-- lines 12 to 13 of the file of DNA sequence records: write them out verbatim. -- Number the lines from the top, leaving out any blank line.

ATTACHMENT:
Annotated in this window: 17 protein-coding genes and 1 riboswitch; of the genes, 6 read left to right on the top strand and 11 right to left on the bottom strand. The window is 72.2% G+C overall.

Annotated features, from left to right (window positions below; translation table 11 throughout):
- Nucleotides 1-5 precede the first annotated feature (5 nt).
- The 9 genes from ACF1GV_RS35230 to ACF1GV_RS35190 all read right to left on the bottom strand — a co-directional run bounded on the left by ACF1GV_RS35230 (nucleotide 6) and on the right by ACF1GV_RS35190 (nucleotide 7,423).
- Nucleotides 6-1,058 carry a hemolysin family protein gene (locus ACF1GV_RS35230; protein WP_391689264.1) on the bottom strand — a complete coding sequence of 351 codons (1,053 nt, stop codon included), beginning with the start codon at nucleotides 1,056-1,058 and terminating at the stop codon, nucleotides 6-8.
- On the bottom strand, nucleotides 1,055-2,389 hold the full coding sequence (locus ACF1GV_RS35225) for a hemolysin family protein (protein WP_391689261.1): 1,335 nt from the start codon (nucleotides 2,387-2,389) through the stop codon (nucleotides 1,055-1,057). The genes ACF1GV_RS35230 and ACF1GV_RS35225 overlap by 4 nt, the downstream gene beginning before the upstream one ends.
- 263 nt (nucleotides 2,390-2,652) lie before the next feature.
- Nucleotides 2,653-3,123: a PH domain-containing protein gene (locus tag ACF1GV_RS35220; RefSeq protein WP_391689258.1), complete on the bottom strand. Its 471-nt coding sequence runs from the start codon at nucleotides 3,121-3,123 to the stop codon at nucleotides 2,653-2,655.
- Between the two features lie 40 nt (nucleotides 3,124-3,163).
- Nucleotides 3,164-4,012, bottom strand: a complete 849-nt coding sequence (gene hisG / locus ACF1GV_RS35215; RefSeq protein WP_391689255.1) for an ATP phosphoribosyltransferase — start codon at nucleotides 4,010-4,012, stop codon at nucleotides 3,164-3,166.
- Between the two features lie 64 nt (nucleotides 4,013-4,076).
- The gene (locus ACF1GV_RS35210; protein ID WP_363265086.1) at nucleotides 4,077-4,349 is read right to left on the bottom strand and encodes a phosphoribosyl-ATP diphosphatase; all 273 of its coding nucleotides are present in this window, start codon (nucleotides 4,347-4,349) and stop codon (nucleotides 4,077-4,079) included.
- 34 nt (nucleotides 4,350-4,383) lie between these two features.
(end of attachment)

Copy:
- The gene (locus ACF1GV_RS35210; protein ID WP_363265086.1) at nucleotides 4,077-4,349 is read right to left on the bottom strand and encodes a phosphoribosyl-ATP diphosphatase; all 273 of its coding nucleotides are present in this window, start codon (nucleotides 4,347-4,349) and stop codon (nucleotides 4,077-4,079) included.
- 34 nt (nucleotides 4,350-4,383) lie between these two features.